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Will Pennsylvania pay the price for colleges’ tuition border wars? | News, Sports, Jobs

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The State University of New York is making it plain that it sees Pennsylvania’s high school students as an interstate commodity.

“If your high schooler wants to go to college in New York, the State University of New York offers the same in-state tuition as Penn State,” SUNY said in a tweet.

The ad is popping up frequently on social media for parents whose kids are facing the choice of where to apply.

SUNY isn’t alone. While most state universities charge one tuition rate for residents and another for those crossing the border, it isn’t unusual to have a different rate for a border state or to have a reciprocity agreement that lowers the tuition for students in a geographical area, a specific program or as part of an exchange.

What is worth noting is the specific target that Penn State has placed on its back. It should also be realized that, while Penn State is spelled out in the ad, there are other schools unwritten between the lines.

The $19,286 that it costs to attend Penn State’s University Park campus is $1,000 less than the $20,362 it costs to attend the University of Pittsburgh. Temple University is close behind. Both are state-related universities in a similar category to Penn State, the state’s only land-grant university.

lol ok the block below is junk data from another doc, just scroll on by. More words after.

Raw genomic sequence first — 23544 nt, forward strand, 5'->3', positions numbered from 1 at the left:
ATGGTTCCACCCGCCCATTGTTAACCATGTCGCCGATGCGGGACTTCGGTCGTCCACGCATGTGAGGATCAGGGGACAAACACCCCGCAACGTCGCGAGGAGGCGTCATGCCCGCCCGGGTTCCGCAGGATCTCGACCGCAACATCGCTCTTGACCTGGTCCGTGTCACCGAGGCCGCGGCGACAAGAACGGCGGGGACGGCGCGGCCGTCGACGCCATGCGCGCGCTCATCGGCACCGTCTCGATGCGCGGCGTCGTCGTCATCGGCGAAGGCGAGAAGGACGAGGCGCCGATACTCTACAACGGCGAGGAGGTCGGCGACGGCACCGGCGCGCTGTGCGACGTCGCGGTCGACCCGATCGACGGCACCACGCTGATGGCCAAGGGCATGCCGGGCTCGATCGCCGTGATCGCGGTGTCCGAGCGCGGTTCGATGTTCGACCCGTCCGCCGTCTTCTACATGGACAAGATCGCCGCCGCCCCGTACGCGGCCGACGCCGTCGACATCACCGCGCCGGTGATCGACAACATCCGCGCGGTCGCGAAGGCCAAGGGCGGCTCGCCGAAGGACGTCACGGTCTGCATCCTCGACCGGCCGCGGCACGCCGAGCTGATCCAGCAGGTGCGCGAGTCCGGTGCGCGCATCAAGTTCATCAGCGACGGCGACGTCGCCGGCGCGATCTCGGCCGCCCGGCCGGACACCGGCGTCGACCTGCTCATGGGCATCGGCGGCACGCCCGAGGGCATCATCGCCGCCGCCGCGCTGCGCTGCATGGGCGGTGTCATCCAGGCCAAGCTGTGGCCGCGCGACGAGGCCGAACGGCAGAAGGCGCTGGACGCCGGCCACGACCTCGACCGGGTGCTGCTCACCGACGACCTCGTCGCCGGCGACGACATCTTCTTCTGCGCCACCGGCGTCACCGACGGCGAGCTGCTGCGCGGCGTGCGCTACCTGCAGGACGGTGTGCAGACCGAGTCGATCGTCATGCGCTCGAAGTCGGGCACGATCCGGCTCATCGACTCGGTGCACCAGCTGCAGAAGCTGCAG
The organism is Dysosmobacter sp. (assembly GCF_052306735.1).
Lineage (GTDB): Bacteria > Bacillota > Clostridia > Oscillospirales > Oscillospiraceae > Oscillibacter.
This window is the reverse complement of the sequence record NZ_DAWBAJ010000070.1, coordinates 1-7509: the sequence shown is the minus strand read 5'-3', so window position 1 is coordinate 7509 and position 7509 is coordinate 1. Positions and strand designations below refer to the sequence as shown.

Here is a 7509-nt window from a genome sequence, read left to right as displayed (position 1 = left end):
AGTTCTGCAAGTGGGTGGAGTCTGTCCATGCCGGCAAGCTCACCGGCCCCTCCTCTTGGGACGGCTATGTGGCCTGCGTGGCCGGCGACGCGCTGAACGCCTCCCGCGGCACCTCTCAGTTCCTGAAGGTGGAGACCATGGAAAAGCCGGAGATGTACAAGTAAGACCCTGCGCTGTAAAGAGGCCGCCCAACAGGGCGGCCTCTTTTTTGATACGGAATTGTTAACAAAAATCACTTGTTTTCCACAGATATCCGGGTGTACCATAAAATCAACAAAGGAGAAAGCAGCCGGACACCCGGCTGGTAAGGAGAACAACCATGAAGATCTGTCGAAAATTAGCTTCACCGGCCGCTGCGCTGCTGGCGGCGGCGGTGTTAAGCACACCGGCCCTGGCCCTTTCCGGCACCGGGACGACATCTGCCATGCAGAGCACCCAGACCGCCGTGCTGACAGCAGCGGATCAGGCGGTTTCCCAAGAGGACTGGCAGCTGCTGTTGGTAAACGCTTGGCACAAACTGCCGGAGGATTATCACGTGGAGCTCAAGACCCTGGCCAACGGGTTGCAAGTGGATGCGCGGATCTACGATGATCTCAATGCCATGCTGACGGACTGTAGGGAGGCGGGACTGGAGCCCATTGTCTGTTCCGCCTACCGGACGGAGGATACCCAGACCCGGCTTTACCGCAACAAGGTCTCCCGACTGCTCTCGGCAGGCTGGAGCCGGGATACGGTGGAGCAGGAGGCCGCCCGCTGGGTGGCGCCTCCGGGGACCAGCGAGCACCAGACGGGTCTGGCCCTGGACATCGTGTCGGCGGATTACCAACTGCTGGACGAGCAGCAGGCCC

In 2017, then-Auditor General Eugene DePasquale audited Penn State and came back with a number of scathing findings, not the least of which was a caution about the university’s “tuition problem.”

The issue was not just the back-breaking cost of an education for a resident student but the increased reliance on subsidizing that cost with an even more crippling out-of-state or out-of-country tuition. That higher cost made those students even more attractive.

“In essence, the university can get more ‘bang for its buck’ by increasing the number of nonresident students,” DePasquale found.

Five years later, Penn State — and other Pennsylvania schools — are reaping the returns.

But SUNY and others are not doing it by gathering Keystone State students like wheat. They are treating them as valuable and equal.

Does it matter where the kids go to school? Yes. Pennsylvania’s colleges are top notch, but that doesn’t matter if they are left behind by students choosing to go to New York instead.

It also exacerbates the problem of brain drain — when a state loses its college students to another state for jobs. If they are already going to Albany for undergrad, why not stay there for work? That, in turn, impacts the state’s population shift, which is already skewing towards an aging demographic with fewer workers to support it.

Only time will tell how many of the students SUNY’s campaign will woo away from Penn State, Pitt and Temple. However, while this campaign is new, the problem is old, and all of Pennsylvania’s higher education institutions need to take it seriously.

— Pittsburgh Tribune-Review

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